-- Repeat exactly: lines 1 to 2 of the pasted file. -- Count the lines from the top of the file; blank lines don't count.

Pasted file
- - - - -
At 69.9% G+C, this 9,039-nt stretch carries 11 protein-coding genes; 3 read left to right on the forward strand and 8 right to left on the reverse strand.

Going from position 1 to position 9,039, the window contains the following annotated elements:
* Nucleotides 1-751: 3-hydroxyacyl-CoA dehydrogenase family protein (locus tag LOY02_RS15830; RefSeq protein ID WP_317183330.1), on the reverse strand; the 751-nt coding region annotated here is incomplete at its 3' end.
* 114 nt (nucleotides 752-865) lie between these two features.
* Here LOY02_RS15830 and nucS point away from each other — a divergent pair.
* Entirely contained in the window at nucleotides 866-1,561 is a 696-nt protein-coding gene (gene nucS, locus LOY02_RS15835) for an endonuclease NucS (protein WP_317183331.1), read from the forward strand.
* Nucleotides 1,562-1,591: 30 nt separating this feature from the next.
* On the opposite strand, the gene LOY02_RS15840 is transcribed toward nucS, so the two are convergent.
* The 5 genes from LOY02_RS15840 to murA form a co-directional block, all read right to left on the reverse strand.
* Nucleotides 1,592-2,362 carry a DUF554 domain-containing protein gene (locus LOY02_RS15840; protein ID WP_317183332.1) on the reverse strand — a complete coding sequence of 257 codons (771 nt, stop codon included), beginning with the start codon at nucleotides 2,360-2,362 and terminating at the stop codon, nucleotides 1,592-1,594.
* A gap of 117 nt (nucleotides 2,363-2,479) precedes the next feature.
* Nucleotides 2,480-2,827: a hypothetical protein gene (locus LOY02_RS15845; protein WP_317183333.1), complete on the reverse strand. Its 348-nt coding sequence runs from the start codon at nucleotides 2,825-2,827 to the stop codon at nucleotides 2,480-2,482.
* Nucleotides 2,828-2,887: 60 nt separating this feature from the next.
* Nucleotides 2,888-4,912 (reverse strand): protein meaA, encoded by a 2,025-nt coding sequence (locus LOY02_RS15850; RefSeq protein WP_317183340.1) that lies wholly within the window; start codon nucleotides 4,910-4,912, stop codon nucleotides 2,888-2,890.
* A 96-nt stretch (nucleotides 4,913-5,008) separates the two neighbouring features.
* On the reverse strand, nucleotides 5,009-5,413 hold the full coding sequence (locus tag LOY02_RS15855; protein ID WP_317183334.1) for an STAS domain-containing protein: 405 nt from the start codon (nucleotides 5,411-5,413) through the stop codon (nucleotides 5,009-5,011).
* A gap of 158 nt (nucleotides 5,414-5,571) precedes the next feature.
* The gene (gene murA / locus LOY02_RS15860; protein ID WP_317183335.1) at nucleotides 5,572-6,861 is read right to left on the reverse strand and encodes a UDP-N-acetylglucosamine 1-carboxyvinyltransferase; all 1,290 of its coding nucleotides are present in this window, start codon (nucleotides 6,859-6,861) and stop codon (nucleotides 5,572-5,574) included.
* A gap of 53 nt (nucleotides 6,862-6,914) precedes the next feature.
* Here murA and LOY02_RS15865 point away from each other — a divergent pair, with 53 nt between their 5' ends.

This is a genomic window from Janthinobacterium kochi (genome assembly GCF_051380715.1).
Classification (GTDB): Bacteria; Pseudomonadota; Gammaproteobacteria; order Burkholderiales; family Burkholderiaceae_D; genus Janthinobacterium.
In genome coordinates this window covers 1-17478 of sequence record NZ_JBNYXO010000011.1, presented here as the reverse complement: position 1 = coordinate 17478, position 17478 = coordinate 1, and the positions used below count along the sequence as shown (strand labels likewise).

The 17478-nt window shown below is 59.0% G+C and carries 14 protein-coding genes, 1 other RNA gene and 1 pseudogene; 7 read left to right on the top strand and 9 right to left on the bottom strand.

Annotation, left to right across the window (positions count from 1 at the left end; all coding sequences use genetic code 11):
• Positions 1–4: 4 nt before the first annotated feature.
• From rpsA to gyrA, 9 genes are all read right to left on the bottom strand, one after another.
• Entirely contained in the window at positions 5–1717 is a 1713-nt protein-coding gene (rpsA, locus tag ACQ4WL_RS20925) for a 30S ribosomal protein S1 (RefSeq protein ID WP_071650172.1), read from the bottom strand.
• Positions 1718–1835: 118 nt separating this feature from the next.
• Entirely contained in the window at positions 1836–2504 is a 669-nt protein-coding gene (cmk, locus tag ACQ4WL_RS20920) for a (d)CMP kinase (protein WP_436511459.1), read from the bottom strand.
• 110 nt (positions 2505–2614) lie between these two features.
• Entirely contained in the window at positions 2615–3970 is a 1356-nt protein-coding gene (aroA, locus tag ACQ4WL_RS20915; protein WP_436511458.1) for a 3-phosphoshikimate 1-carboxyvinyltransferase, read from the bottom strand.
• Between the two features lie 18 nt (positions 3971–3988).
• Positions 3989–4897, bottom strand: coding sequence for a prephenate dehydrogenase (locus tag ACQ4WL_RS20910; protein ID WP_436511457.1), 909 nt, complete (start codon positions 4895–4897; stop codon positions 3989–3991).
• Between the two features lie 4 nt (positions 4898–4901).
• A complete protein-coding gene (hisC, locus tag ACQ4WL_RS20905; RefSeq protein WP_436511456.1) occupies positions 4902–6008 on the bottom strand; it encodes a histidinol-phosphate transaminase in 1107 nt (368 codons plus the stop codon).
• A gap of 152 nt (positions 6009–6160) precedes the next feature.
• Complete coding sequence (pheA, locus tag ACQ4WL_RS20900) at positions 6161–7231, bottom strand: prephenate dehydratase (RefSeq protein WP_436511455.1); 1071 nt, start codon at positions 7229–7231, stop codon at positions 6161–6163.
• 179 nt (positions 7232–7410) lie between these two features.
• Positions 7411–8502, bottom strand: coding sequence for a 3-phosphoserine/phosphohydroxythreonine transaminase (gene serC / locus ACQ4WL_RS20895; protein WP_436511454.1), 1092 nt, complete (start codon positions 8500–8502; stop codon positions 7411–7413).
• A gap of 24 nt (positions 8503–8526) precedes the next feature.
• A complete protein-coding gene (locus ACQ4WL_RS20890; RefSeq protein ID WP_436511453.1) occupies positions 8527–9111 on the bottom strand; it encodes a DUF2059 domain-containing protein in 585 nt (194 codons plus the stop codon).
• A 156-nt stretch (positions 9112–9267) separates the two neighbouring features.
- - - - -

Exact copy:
At 69.9% G+C, this 9,039-nt stretch carries 11 protein-coding genes; 3 read left to right on the forward strand and 8 right to left on the reverse strand.

Going from position 1 to position 9,039, the window contains the following annotated elements: